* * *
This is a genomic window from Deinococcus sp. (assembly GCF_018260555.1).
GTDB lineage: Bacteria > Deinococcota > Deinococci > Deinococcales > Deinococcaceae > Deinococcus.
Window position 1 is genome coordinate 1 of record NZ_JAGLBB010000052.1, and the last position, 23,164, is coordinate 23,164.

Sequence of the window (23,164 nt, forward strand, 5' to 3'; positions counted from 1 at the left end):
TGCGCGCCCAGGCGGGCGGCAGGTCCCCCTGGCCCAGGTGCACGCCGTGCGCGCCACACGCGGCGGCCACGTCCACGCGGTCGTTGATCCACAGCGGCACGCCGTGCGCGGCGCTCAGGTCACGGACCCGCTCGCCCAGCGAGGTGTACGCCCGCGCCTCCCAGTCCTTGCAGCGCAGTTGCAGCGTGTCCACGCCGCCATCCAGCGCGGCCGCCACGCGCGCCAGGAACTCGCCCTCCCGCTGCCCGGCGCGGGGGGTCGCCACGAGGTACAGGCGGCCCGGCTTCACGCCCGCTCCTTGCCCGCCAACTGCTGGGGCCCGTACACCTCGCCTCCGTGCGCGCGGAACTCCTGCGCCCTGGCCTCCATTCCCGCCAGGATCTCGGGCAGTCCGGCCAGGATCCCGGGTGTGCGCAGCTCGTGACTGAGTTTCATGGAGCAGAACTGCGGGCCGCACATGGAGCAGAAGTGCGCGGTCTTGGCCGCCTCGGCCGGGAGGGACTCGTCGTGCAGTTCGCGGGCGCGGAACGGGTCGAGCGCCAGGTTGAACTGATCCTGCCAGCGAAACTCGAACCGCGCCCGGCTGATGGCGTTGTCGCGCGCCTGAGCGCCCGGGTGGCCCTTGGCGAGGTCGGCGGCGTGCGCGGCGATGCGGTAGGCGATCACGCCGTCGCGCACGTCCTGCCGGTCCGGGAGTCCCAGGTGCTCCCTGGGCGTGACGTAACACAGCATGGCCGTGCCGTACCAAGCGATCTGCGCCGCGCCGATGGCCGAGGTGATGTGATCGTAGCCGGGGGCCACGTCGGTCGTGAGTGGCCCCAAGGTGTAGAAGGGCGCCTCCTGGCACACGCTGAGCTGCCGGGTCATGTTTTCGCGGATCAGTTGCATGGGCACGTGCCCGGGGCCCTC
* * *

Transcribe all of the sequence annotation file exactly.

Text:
This is a genomic window from Deinococcus sp. (assembly GCF_018260555.1).
GTDB lineage: Bacteria > Deinococcota > Deinococci > Deinococcales > Deinococcaceae > Deinococcus.
Window position 1 is genome coordinate 1 of record NZ_JAGLBB010000052.1, and the last position, 23,164, is coordinate 23,164.

Sequence of the window (23,164 nt, forward strand, 5' to 3'; positions counted from 1 at the left end):
TGCGCGCCCAGGCGGGCGGCAGGTCCCCCTGGCCCAGGTGCACGCCGTGCGCGCCACACGCGGCGGCCACGTCCACGCGGTCGTTGATCCACAGCGGCACGCCGTGCGCGGCGCTCAGGTCACGGACCCGCTCGCCCAGCGAGGTGTACGCCCGCGCCTCCCAGTCCTTGCAGCGCAGTTGCAGCGTGTCCACGCCGCCATCCAGCGCGGCCGCCACGCGCGCCAGGAACTCGCCCTCCCGCTGCCCGGCGCGGGGGGTCGCCACGAGGTACAGGCGGCCCGGCTTCACGCCCGCTCCTTGCCCGCCAACTGCTGGGGCCCGTACACCTCGCCTCCGTGCGCGCGGAACTCCTGCGCCCTGGCCTCCATTCCCGCCAGGATCTCGGGCAGTCCGGCCAGGATCCCGGGTGTGCGCAGCTCGTGACTGAGTTTCATGGAGCAGAACTGCGGGCCGCACATGGAGCAGAAGTGCGCGGTCTTGGCCGCCTCGGCCGGGAGGGACTCGTCGTGCAGTTCGCGGGCGCGGAACGGGTCGAGCGCCAGGTTGAACTGATCCTGCCAGCGAAACTCGAACCGCGCCCGGCTGATGGCGTTGTCGCGCGCCTGAGCGCCCGGGTGGCCCTTGGCGAGGTCGGCGGCGTGCGCGGCGATGCGGTAGGCGATCACGCCGTCGCGCACGTCCTGCCGGTCCGGGAGTCCCAGGTGCTCCCTGGGCGTGACGTAACACAGCATGGCCGTGCCGTACCAAGCGATCTGCGCCGCGCCGATGGCCGAGGTGATGTGATCGTAGCCGGGGGCCACGTCGGTCGTGAGTGGCCCCAAGGTGTAGAAGGGCGCCTCCTGGCACACGCTGAGCTGCCGGGTCATGTTTTCGCGGATCAGTTGCATGGGCACGTGCCCGGGGCCCTC